A credit union working to meet the needs of members and sponsors in international areas can pursue several options. The first option is a full service operation that meets member needs in both dollars and local currency. Local transaction accounts are critical if the credit union wants to be a member’s primary financial institution. Current NCUA regulations prohibit such an operation in the form of a branch office. To overcome this hurdle, at least one credit union is pursuing the creation of a state
chartered affiliate to serve a foreign location.
What is the research about?
In this paper, we explore the challenges and opportunities encountered by UNFCU in detail. The RLO approach may have potential for many U.S. based credit unions with significant member bases in international areas, and is also feasible from a
regulatory point of view. For credit unions with more limited resources, a partnership with other organizations may be more appropriate, as summarized in part I of the paper. Defense credit unions have unique opportunities to serve American citizens overseas as well, as we point out in part III. Part IV of the paper summarizes the regulatory and legal issues involved in expansion into international areas. The final part of the paper takes a close-up look at the Vienna, Austria, and Geneva, Switzerland operations of UNFCU.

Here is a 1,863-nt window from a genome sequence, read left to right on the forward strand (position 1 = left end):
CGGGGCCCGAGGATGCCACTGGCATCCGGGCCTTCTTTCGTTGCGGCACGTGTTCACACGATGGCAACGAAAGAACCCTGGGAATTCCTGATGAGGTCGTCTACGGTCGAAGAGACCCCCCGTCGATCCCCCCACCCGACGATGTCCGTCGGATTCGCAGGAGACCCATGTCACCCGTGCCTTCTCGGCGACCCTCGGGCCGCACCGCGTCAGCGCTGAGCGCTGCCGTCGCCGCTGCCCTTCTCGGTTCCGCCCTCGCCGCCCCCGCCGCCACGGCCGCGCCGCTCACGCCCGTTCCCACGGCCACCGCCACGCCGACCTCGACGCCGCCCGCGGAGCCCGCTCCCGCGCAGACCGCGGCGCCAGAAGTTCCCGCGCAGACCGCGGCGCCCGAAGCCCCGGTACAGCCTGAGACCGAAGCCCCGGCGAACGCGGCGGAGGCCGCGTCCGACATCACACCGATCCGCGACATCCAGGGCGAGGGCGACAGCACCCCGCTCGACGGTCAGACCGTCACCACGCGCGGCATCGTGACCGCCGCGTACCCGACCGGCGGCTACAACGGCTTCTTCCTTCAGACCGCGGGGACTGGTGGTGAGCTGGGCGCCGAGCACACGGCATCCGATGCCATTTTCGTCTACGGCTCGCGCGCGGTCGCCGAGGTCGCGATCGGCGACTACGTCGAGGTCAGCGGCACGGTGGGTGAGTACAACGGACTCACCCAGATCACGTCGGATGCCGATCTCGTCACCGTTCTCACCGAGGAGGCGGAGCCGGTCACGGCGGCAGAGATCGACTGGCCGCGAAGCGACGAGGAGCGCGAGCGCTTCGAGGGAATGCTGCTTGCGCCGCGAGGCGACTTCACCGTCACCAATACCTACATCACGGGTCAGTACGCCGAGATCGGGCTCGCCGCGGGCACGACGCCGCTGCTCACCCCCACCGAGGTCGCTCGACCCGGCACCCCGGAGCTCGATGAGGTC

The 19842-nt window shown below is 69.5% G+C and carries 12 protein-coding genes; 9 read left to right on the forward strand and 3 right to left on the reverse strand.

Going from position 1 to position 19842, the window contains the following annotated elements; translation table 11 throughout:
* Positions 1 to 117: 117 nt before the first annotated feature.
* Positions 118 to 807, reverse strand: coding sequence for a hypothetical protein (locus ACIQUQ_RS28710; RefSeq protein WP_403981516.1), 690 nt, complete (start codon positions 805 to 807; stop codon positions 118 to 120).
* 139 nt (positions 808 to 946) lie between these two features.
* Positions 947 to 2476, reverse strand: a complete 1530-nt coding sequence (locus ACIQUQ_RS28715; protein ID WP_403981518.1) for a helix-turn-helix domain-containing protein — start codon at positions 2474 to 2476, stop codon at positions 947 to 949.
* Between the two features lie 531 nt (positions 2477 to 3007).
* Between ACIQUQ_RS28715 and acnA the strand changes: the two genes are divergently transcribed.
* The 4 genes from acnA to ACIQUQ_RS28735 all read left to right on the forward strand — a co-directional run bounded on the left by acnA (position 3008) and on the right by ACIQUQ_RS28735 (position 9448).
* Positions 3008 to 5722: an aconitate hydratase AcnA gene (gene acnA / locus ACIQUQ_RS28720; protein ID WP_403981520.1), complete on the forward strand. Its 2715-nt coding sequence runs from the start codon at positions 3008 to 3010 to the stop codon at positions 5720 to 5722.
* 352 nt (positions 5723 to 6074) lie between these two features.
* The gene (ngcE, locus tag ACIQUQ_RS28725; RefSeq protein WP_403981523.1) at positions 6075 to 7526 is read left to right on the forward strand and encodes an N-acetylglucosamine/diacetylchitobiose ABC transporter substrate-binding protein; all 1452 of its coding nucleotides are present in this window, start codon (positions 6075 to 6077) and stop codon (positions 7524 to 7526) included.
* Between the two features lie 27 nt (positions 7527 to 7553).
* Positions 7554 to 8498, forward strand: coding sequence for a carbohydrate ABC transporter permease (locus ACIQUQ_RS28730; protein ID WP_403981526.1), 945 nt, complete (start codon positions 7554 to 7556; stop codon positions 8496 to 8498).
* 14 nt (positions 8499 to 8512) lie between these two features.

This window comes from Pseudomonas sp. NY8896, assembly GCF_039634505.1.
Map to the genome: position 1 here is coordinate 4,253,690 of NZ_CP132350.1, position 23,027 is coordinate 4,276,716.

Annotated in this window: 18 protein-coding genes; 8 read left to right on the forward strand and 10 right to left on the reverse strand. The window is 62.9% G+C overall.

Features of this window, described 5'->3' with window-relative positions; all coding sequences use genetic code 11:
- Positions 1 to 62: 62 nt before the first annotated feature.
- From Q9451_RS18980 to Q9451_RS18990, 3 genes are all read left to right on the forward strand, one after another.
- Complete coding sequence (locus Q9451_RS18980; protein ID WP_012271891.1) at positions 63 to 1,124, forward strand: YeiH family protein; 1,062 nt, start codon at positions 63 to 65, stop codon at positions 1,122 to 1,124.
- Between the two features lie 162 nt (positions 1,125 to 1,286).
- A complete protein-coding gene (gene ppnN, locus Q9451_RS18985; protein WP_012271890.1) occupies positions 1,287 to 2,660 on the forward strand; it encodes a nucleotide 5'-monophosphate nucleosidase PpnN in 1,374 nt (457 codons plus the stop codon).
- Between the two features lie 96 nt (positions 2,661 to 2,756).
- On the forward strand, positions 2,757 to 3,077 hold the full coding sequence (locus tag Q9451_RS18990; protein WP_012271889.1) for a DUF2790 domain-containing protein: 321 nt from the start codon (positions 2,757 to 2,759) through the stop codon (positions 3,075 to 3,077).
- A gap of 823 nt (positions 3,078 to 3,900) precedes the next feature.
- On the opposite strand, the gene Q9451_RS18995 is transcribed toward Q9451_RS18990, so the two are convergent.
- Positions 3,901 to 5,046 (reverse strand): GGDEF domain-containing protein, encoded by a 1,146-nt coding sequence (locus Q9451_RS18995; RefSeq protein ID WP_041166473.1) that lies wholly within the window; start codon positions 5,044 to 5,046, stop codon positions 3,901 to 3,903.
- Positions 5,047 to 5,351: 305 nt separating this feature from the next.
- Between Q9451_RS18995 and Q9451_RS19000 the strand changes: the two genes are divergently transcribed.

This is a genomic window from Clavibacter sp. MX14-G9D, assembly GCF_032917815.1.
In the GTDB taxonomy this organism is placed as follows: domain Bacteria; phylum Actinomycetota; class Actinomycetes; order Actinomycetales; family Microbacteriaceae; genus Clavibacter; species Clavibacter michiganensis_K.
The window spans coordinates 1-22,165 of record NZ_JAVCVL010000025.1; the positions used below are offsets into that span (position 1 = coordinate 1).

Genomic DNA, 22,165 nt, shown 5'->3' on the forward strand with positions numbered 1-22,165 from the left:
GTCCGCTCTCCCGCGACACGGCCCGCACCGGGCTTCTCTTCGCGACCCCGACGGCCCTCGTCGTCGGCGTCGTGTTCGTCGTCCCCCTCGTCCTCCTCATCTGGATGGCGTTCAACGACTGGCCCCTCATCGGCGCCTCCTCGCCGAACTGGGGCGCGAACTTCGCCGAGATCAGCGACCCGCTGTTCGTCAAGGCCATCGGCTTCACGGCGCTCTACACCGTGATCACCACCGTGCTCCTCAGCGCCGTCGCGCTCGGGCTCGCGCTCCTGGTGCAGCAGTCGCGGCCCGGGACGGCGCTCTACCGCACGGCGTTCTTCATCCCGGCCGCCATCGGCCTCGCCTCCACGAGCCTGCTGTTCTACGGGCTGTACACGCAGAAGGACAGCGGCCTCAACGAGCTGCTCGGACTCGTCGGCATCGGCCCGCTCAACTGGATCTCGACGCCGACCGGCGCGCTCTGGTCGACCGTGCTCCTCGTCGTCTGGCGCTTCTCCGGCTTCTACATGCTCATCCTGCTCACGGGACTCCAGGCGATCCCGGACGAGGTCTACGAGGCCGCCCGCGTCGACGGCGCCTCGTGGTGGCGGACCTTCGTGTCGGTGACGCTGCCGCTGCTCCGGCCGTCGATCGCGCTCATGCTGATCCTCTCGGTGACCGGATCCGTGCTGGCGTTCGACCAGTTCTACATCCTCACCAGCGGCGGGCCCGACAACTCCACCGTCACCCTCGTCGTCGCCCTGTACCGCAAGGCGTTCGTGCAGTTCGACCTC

What are the credit union implications?
As credit union sponsoring organizations expand their operations to the far-flung corners of the globe, they seek partners willing to make the journey with them, and provide services to both the organization and its people. For their part, credit unions need to seek new markets for their products and services, and to serve members who are increasingly mobile in a global economy.
This report is sponsored by U.S. Central Credit Union.